One of world football’s great moments, Brazil vs. Argentina, descended into pure farce in Sao Paulo on Sunday when the game was suspended after just four minutes after officials from Brazil’s health authority walked onto the field.
The incident proves that the big problem hovering over these rounds of World Cup qualification was not the conflict between Europe’s clubs and South America’s national teams. True, tension between them always exists.
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“The referee and the match official will take a report to the FIFA Disciplinary Committee and they will decide what steps to take,” said a statement issued by CONMEBOL.
But the latest strains are only the sub-product of the wider question — the difficulties of ploughing ahead with a full calendar in the midst of a global pandemic.
Problems were all but inevitable once the decision was taken to go ahead with the Copa America in June and July — an extra Copa, the second extra Copa since 2016 and the fourth Copa since 2015. Players and coaches around the continent, especially in Brazil, made it clear that they were playing the Copa under protest.
There were two justifications for their discontent. One was the pandemic. The other was the perception that the time would be better used catching up on World Cup qualifiers, which were behind schedule. Playing the Copa left the continent with 12 rounds of qualifiers still to fit in before the end of March — and only four rounds of FIFA dates in which to play them.
With two games per round, there was still a deficit of four games. FIFA twice came to South America’s aid. An extra FIFA date was established at the end of January. And the dates in September and October were extended to three games, meaning that the players would not arrive in time to play for their clubs at the weekend.
This was one source of conflict with the European clubs. The other was the quarantine restrictions in effect in the United Kingdom — and also in Brazil. Whether such restrictions are still necessary is a moot point, especially in the case of those who have been fully vaccinated. But these are rules. And they clearly trump any authority that football can come up with — although this has come as something of a surprise in South America.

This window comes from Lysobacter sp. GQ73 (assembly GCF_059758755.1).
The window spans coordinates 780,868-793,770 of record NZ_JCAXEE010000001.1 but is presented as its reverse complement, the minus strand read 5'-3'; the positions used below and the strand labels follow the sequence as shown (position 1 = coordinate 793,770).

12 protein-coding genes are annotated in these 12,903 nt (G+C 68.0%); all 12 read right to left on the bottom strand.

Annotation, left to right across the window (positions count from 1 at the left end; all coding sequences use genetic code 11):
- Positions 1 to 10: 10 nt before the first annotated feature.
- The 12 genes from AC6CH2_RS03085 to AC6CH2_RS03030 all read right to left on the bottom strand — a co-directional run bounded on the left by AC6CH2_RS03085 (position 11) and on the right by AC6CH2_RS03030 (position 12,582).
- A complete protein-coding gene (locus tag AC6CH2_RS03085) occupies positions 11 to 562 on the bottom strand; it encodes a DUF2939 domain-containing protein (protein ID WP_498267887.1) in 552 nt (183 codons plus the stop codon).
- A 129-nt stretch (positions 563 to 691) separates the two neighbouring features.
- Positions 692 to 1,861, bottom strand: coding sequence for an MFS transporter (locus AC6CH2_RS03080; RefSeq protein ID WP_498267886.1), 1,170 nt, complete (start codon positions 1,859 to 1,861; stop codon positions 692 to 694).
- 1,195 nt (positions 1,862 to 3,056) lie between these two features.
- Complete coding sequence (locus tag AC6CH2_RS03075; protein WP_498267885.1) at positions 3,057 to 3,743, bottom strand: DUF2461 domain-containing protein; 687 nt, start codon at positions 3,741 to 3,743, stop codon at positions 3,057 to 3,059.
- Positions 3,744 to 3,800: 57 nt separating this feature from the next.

The Argentina squad contains four Premier League players — the Tottenham Hotspur pair of Cristian Romero and Giovani Lo Celso plus the Aston Villa duo Emiliano Martinez and Emiliano Buendia. The squad arrived in Brazil on Friday morning after the 3-1 win away to Venezuela on Thursday.
Just as Brazil is on the UK’s “red list,” the reverse is also true. Non-Brazilians who have been in the U.K. in the past 14 days need to go into quarantine. According to a statement from the Anvisa health authority, these four players did not declare to the local immigration authorities that they had been in the UK in the previous two weeks.
It was clear on Saturday, the eve of the game, that there was going to be a problem. Anvisa were aware of the presence of four Argentines who should have been in quarantine.
How had this situation developed? Football has existed in a bubble in South America. There are still severe restrictions on the travel of private citizens inside the continent. The border between Brazil and Argentina is closed, for example. But football has been given a pass. Even when the pandemic was out of control, with 4,000 a day dying in Brazil alone, international club matches were going ahead.
There have been occasional problems — team delegations forced to sleep in airports, or matches switched to a neutral country. But the game has gone on. Special dispensations were given in order for the Copa America to go ahead in Brazil.
But, on this occasion, the pass did not extend to those who had recently been in the U.K. It was widely expected that a compromise would be reached in this situation. It would all blow over, with the four players perhaps having to undergo an interrogation at Sao Paulo airport after the match.
Brazil’s FA declared themselves as surprised as anyone when officials from Anvisa entered the field and put a stop to the game. Down on the pitch there was talk at the time of a deal whereby the England-based Argentina players would be substituted at halftime and could then be taken to the airport.
It is unlikely that Argentina would have agreed to such a deal, and it came across as a desperate attempt to buy time and negotiate further to save the game.
It is unclear why this time a deal could not be agreed with the Brazilian government, who were so keen for the Copa to go ahead at a time when the pandemic was far more severe than now. Everyone involved in the game seemed to count on such an outcome.
There was little or no added health risk from the players completing the game and then heading to the airport. But the Anvisa officials were upholding the rules, and always relying on a last-minute reprieve is a gamble that can go wrong. It might do football no harm to recognise that there are limits to its power and influence.